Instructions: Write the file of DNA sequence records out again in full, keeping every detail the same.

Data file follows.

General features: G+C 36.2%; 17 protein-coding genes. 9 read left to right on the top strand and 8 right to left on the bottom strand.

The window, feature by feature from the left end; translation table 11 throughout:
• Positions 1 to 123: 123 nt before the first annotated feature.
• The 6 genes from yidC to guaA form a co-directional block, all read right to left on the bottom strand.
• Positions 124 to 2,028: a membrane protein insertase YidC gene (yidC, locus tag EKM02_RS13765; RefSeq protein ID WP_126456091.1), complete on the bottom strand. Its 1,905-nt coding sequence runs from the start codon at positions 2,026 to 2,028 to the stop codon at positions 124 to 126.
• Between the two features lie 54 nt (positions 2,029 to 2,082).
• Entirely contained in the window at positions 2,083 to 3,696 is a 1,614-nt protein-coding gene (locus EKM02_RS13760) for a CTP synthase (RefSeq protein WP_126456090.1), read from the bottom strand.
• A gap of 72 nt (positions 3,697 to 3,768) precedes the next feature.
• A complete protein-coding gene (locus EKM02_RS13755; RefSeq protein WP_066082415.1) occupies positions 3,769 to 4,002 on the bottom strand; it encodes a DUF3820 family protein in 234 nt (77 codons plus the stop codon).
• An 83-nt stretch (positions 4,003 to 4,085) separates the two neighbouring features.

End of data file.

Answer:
General features: G+C 36.2%; 17 protein-coding genes. 9 read left to right on the top strand and 8 right to left on the bottom strand.

The window, feature by feature from the left end; translation table 11 throughout:
• Positions 1 to 123: 123 nt before the first annotated feature.
• The 6 genes from yidC to guaA form a co-directional block, all read right to left on the bottom strand.
• Positions 124 to 2,028: a membrane protein insertase YidC gene (yidC, locus tag EKM02_RS13765; RefSeq protein ID WP_126456091.1), complete on the bottom strand. Its 1,905-nt coding sequence runs from the start codon at positions 2,026 to 2,028 to the stop codon at positions 124 to 126.
• Between the two features lie 54 nt (positions 2,029 to 2,082).
• Entirely contained in the window at positions 2,083 to 3,696 is a 1,614-nt protein-coding gene (locus EKM02_RS13760) for a CTP synthase (RefSeq protein WP_126456090.1), read from the bottom strand.
• A gap of 72 nt (positions 3,697 to 3,768) precedes the next feature.
• A complete protein-coding gene (locus EKM02_RS13755; RefSeq protein WP_066082415.1) occupies positions 3,769 to 4,002 on the bottom strand; it encodes a DUF3820 family protein in 234 nt (77 codons plus the stop codon).
• An 83-nt stretch (positions 4,003 to 4,085) separates the two neighbouring features.